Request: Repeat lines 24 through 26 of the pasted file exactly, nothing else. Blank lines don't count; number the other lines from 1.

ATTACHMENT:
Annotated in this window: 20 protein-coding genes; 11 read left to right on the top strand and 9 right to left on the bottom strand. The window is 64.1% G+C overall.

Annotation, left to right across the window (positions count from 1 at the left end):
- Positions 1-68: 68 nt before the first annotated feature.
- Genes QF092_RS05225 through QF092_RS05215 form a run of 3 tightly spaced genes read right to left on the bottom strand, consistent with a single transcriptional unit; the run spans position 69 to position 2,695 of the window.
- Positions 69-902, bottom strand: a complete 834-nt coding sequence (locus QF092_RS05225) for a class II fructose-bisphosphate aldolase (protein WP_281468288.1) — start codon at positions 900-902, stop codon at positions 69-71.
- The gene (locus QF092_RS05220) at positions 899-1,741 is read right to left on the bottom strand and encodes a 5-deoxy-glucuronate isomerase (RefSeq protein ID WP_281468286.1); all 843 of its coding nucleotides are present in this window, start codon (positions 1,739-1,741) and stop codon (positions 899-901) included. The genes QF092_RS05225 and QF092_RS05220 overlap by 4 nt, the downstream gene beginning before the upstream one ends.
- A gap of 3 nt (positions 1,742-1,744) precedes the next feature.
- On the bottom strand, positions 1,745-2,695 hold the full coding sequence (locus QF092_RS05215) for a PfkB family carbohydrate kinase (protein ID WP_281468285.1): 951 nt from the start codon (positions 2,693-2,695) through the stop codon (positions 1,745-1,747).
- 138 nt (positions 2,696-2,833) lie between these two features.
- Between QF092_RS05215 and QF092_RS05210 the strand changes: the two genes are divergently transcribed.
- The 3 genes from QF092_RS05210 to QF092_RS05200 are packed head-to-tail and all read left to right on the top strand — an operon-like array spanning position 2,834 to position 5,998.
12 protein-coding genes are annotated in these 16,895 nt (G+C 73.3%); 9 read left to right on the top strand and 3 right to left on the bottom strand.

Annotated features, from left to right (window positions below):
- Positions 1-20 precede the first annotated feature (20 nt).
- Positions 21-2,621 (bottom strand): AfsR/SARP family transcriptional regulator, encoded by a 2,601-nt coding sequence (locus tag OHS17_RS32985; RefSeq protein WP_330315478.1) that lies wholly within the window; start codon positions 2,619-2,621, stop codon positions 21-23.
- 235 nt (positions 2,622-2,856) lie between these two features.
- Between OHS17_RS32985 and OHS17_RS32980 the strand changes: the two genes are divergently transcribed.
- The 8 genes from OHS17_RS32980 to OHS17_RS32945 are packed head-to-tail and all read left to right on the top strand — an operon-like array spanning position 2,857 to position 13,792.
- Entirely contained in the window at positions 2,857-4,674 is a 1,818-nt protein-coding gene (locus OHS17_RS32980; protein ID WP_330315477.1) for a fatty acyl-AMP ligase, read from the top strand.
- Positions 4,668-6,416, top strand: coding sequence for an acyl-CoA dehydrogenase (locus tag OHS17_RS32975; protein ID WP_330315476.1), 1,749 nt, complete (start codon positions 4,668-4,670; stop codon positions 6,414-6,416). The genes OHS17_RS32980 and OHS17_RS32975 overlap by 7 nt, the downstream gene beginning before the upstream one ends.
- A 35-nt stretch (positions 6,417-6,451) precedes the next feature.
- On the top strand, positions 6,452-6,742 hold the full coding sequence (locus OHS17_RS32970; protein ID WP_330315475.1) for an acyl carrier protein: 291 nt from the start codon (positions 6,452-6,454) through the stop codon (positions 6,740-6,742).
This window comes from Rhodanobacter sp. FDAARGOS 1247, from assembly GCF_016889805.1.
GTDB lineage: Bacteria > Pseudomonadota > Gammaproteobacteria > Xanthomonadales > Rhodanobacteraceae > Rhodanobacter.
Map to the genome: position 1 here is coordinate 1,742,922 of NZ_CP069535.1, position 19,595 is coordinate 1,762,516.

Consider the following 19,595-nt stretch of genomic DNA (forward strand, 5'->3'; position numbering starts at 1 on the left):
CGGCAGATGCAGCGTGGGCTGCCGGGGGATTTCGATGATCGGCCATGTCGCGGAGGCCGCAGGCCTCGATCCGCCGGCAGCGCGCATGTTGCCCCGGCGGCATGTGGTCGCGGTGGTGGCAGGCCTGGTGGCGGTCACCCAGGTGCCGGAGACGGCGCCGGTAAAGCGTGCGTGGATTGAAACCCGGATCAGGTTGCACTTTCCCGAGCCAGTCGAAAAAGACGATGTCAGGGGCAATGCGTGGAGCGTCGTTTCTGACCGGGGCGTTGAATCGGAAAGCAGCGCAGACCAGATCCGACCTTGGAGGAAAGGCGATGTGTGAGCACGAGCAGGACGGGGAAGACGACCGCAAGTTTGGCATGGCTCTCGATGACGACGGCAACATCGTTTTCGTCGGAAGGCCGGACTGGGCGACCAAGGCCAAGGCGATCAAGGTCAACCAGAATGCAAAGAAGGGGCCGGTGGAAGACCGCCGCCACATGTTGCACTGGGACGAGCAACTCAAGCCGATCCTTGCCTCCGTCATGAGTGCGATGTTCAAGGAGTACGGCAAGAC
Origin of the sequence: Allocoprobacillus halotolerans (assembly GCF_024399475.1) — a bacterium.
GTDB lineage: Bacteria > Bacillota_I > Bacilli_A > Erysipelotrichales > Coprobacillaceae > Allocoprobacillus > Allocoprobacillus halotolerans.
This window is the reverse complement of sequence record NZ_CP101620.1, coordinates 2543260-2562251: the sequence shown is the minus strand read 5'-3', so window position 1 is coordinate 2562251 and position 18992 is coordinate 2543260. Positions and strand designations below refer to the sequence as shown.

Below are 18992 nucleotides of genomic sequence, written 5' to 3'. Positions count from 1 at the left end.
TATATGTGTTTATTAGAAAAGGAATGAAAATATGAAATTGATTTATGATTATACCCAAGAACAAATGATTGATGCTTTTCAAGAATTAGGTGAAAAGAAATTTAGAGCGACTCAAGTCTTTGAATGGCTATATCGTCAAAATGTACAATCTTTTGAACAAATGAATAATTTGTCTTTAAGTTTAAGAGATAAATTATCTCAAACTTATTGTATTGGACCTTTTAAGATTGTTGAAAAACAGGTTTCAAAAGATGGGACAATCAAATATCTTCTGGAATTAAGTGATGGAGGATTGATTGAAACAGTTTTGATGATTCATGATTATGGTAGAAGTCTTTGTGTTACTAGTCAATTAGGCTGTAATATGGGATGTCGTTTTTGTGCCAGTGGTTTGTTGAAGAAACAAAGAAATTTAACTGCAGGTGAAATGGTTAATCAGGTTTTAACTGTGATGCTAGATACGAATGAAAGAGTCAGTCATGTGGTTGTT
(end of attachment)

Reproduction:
GTDB lineage: Bacteria > Pseudomonadota > Gammaproteobacteria > Xanthomonadales > Rhodanobacteraceae > Rhodanobacter.
Map to the genome: position 1 here is coordinate 1,742,922 of NZ_CP069535.1, position 19,595 is coordinate 1,762,516.

Consider the following 19,595-nt stretch of genomic DNA (forward strand, 5'->3'; position numbering starts at 1 on the left):